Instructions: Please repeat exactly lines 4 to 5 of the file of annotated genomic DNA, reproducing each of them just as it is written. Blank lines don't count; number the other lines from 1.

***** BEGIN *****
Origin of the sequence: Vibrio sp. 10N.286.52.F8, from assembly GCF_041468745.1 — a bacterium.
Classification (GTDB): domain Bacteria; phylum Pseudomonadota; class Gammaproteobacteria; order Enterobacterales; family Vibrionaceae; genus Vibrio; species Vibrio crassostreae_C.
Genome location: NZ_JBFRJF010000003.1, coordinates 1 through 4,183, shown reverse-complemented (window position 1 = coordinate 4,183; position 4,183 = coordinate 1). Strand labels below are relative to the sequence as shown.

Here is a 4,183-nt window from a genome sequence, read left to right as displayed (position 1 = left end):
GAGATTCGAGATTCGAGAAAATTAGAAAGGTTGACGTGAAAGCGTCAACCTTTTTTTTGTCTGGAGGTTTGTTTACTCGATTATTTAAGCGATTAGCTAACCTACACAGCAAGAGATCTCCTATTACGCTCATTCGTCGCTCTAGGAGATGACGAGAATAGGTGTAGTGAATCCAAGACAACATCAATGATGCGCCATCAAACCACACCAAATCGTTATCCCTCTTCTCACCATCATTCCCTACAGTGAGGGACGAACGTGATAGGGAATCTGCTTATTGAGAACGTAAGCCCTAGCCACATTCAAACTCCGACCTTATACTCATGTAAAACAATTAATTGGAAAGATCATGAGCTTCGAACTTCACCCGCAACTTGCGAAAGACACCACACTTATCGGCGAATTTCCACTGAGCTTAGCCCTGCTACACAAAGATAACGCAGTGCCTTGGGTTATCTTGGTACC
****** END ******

Here is a 4,183-nt window from a genome sequence, read left to right as displayed (position 1 = left end):
GAGATTCGAGATTCGAGAAAATTAGAAAGGTTGACGTGAAAGCGTCAACCTTTTTTTTGTCTGGAGGTTTGTTTACTCGATTATTTAAGCGATTAGCTAACCTACACAGCAAGAGATCTCCTATTACGCTCATTCGTCGCTCTAGGAGATGACGAGAATAGGTGTAGTGAATCCAAGACAACATCAATGATGCGCCATCAAACCACACCAAATCGTTATCCCTCTTCTCACCATCATTCCCTACAGTGAGGGACGAACGTGATAGGGAATCTGCTTATTGAGAACGTAAGCCCTAGCCACATTCAAACTCCGACCTTATACTCATGTAAAACAATTAATTGGAAAGATCATGAGCTTCGAACTTCACCCGCAACTTGCGAAAGACACCACACTTATCGGCGAATTTCCACTGAGCTTAGCCCTGCTACACAAAGATAACGCAGTGCCTTGGGTTATCTTGGTACC